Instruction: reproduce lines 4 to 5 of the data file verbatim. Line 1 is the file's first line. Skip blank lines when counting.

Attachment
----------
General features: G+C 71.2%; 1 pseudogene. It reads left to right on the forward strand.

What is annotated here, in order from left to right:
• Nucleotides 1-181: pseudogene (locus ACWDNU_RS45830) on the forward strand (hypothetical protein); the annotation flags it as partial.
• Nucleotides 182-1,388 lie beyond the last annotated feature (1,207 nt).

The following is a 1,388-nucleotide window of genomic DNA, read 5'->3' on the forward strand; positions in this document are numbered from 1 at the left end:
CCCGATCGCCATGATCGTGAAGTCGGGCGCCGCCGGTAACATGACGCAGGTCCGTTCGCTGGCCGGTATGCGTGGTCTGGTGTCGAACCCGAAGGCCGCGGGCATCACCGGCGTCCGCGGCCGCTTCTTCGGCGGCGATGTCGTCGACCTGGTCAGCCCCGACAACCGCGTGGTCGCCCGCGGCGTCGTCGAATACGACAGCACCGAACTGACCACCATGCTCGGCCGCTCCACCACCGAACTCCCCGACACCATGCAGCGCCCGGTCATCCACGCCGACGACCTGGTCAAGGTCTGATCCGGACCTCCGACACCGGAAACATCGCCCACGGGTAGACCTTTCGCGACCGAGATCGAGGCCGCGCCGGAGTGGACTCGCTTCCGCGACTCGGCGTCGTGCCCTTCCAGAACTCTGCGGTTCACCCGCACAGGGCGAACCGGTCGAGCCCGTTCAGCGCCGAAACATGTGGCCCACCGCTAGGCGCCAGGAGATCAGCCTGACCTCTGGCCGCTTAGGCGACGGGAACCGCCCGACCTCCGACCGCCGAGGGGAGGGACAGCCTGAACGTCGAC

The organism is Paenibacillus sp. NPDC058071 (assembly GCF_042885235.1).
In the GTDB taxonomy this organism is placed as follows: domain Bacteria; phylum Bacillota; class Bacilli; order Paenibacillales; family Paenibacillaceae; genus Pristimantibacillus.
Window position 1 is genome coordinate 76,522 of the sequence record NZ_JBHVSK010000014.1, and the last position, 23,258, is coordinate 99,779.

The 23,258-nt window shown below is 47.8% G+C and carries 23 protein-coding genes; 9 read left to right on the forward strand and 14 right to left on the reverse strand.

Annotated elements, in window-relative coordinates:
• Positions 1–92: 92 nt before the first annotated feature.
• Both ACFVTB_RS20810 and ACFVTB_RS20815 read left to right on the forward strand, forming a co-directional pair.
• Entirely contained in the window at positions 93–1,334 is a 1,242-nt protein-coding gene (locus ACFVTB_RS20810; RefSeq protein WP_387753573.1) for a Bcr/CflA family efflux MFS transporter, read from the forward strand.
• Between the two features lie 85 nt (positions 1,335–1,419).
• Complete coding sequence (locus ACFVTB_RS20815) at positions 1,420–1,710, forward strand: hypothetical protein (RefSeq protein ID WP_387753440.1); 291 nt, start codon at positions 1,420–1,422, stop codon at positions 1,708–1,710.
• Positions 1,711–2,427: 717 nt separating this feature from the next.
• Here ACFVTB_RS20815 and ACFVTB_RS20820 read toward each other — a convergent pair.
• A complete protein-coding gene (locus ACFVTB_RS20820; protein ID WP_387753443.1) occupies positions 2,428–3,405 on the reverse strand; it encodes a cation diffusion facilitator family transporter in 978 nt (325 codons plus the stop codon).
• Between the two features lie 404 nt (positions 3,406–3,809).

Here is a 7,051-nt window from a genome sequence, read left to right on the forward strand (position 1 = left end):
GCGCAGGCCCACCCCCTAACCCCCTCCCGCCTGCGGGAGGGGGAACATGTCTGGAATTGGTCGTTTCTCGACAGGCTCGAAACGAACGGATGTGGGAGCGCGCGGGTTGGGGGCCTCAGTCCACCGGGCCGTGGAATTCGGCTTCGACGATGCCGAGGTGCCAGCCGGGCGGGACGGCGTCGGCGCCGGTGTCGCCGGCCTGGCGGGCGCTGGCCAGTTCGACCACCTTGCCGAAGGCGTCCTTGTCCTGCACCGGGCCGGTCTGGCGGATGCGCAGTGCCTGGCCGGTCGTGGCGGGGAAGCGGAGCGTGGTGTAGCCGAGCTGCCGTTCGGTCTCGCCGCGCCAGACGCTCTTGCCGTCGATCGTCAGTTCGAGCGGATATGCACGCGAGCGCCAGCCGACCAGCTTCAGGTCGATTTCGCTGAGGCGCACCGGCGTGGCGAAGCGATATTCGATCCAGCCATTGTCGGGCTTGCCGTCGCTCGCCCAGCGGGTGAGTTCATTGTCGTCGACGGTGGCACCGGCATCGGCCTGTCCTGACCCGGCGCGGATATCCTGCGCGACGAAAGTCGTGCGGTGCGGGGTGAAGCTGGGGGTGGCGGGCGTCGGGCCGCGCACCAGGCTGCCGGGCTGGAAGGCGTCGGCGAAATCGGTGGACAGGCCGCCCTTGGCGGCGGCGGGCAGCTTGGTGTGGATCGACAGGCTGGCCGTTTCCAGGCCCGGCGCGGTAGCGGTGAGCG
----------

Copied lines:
• Nucleotides 182-1,388 lie beyond the last annotated feature (1,207 nt).

The following is a 1,388-nucleotide window of genomic DNA, read 5'->3' on the forward strand; positions in this document are numbered from 1 at the left end: